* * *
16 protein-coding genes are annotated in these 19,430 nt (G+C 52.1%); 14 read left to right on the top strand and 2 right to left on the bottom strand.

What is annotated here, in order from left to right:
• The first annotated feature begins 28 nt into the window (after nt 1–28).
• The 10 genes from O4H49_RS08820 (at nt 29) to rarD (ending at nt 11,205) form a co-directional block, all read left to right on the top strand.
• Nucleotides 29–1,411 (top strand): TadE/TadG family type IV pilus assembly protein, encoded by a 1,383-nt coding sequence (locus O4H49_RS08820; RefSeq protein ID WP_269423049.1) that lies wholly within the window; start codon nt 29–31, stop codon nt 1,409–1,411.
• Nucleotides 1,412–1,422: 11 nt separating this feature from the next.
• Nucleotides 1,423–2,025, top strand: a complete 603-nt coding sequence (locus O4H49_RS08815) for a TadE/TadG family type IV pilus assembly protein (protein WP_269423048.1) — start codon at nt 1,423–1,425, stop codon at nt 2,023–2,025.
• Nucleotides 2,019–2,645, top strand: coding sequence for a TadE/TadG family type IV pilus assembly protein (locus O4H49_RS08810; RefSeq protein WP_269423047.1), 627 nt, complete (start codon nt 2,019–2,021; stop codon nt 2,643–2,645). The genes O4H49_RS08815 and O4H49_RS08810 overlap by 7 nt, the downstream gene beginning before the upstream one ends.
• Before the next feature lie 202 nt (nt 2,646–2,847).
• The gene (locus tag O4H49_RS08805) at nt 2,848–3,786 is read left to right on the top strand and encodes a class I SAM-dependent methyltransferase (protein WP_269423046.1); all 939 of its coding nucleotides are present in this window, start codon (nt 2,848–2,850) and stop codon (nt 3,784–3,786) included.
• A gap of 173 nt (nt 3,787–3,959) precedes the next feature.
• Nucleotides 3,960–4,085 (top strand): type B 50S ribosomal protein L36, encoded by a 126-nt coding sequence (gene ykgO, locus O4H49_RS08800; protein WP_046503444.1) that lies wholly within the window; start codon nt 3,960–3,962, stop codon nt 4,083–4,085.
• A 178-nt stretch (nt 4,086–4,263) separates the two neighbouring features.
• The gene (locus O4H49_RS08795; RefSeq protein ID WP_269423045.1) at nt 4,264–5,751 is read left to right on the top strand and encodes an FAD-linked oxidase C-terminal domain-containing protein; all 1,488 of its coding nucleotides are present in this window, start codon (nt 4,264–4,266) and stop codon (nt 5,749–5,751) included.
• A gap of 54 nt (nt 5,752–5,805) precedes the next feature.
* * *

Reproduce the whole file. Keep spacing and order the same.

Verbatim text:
16 protein-coding genes are annotated in these 19,430 nt (G+C 52.1%); 14 read left to right on the top strand and 2 right to left on the bottom strand.

What is annotated here, in order from left to right:
• The first annotated feature begins 28 nt into the window (after nt 1–28).
• The 10 genes from O4H49_RS08820 (at nt 29) to rarD (ending at nt 11,205) form a co-directional block, all read left to right on the top strand.
• Nucleotides 29–1,411 (top strand): TadE/TadG family type IV pilus assembly protein, encoded by a 1,383-nt coding sequence (locus O4H49_RS08820; RefSeq protein ID WP_269423049.1) that lies wholly within the window; start codon nt 29–31, stop codon nt 1,409–1,411.
• Nucleotides 1,412–1,422: 11 nt separating this feature from the next.
• Nucleotides 1,423–2,025, top strand: a complete 603-nt coding sequence (locus O4H49_RS08815) for a TadE/TadG family type IV pilus assembly protein (protein WP_269423048.1) — start codon at nt 1,423–1,425, stop codon at nt 2,023–2,025.
• Nucleotides 2,019–2,645, top strand: coding sequence for a TadE/TadG family type IV pilus assembly protein (locus O4H49_RS08810; RefSeq protein WP_269423047.1), 627 nt, complete (start codon nt 2,019–2,021; stop codon nt 2,643–2,645). The genes O4H49_RS08815 and O4H49_RS08810 overlap by 7 nt, the downstream gene beginning before the upstream one ends.
• Before the next feature lie 202 nt (nt 2,646–2,847).
• The gene (locus tag O4H49_RS08805) at nt 2,848–3,786 is read left to right on the top strand and encodes a class I SAM-dependent methyltransferase (protein WP_269423046.1); all 939 of its coding nucleotides are present in this window, start codon (nt 2,848–2,850) and stop codon (nt 3,784–3,786) included.
• A gap of 173 nt (nt 3,787–3,959) precedes the next feature.
• Nucleotides 3,960–4,085 (top strand): type B 50S ribosomal protein L36, encoded by a 126-nt coding sequence (gene ykgO, locus O4H49_RS08800; protein WP_046503444.1) that lies wholly within the window; start codon nt 3,960–3,962, stop codon nt 4,083–4,085.
• A 178-nt stretch (nt 4,086–4,263) separates the two neighbouring features.
• The gene (locus O4H49_RS08795; RefSeq protein ID WP_269423045.1) at nt 4,264–5,751 is read left to right on the top strand and encodes an FAD-linked oxidase C-terminal domain-containing protein; all 1,488 of its coding nucleotides are present in this window, start codon (nt 4,264–4,266) and stop codon (nt 5,749–5,751) included.
• A gap of 54 nt (nt 5,752–5,805) precedes the next feature.